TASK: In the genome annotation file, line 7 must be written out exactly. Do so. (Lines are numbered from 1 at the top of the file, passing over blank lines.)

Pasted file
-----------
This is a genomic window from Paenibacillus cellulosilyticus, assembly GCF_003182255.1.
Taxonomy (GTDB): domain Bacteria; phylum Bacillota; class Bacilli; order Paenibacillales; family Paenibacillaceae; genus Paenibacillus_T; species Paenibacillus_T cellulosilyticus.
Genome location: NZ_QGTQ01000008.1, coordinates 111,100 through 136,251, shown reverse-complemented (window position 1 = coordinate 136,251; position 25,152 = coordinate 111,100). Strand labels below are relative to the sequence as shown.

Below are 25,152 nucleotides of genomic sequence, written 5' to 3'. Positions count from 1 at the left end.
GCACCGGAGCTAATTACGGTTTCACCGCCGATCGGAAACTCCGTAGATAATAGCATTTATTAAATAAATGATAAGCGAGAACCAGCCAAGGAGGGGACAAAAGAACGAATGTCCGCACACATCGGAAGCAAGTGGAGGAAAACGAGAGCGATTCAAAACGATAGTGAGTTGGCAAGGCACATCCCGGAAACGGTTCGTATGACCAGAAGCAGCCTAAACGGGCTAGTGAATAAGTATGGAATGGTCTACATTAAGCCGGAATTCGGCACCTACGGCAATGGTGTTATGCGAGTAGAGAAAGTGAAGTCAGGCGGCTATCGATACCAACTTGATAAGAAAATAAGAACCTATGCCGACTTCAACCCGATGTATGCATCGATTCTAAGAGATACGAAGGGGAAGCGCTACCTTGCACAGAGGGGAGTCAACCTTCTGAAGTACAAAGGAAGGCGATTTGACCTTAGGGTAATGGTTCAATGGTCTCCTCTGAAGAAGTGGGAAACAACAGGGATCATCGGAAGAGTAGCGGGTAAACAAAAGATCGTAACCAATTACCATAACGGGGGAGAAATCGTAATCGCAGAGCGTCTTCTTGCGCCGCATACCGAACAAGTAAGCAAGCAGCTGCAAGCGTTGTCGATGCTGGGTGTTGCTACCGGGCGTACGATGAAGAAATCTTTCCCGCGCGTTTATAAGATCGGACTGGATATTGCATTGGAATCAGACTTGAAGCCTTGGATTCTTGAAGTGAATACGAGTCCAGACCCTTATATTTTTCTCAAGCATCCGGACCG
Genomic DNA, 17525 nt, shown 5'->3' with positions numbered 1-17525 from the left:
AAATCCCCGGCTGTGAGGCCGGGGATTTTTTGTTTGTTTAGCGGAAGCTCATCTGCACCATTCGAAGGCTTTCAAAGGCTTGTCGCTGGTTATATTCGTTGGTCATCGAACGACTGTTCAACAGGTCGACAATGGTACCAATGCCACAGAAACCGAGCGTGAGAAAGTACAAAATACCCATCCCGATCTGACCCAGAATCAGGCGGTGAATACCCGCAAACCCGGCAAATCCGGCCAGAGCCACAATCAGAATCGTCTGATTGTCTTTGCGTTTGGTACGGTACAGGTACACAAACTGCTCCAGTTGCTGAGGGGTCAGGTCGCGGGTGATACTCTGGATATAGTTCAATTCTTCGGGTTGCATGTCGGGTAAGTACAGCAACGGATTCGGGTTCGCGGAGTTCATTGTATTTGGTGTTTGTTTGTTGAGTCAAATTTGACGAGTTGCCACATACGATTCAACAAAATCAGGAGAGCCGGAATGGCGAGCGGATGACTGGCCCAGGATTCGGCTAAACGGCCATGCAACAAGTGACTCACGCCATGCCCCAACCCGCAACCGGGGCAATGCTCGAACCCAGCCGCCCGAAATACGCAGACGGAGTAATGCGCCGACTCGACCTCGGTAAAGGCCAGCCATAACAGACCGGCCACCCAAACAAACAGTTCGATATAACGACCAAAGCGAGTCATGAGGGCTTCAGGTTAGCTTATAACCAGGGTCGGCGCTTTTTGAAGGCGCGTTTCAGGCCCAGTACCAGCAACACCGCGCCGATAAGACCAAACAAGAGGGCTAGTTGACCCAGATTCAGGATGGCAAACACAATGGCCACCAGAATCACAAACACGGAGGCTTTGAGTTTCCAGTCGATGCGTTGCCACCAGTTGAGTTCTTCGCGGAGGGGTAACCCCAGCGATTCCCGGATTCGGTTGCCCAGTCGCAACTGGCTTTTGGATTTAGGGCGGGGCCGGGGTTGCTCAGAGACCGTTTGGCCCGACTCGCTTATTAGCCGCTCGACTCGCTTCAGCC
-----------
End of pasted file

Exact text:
AAATCCCCGGCTGTGAGGCCGGGGATTTTTTGTTTGTTTAGCGGAAGCTCATCTGCACCATTCGAAGGCTTTCAAAGGCTTGTCGCTGGTTATATTCGTTGGTCATCGAACGACTGTTCAACAGGTCGACAATGGTACCAATGCCACAGAAACCGAGCGTGAGAAAGTACAAAATACCCATCCCGATCTGACCCAGAATCAGGCGGTGAATACCCGCAAACCCGGCAAATCCGGCCAGAGCCACAATCAGAATCGTCTGATTGTCTTTGCGTTTGGTACGGTACAGGTACACAAACTGCTCCAGTTGCTGAGGGGTCAGGTCGCGGGTGATACTCTGGATATAGTTCAATTCTTCGGGTTGCATGTCGGGTAAGTACAGCAACGGATTCGGGTTCGCGGAGTTCATTGTATTTGGTGTTTGTTTGTTGAGTCAAATTTGACGAGTTGCCACATACGATTCAACAAAATCAGGAGAGCCGGAATGGCGAGCGGATGACTGGCCCAGGATTCGGCTAAACGGCCATGCAACAAGTGACTCACGCCATGCCCCAACCCGCAACCGGGGCAATGCTCGAACCCAGCCGCCCGAAATACGCAGACGGAGTAATGCGCCGACTCGACCTCGGTAAAGGCCAGCCATAACAGACCGGCCACCCAAACAAACAGTTCGATATAACGACCAAAGCGAGTCATGAGGGCTTCAGGTTAGCTTATAACCAGGGTCGGCGCTTTTTGAAGGCGCGTTTCAGGCCCAGTACCAGCAACACCGCGCCGATAAGACCAAACAAGAGGGCTAGTTGACCCAGATTCAGGATGGCAAACACAATGGCCACCAGAATCACAAACACGGAGGCTTTGAGTTTCCAGTCGATGCGTTGCCACCAGTTGAGTTCTTCGCGGAGGGGTAACCCCAGCGATTCCCGGATTCGGTTGCCCAGTCGCAACTGGCTTTTGGATTTAGGGCGGGGCCGGGGTTGCTCAGAGACCGTTTGGCCCGACTCGCTTATTAGCCGCTCGACTCGCTTCAGCC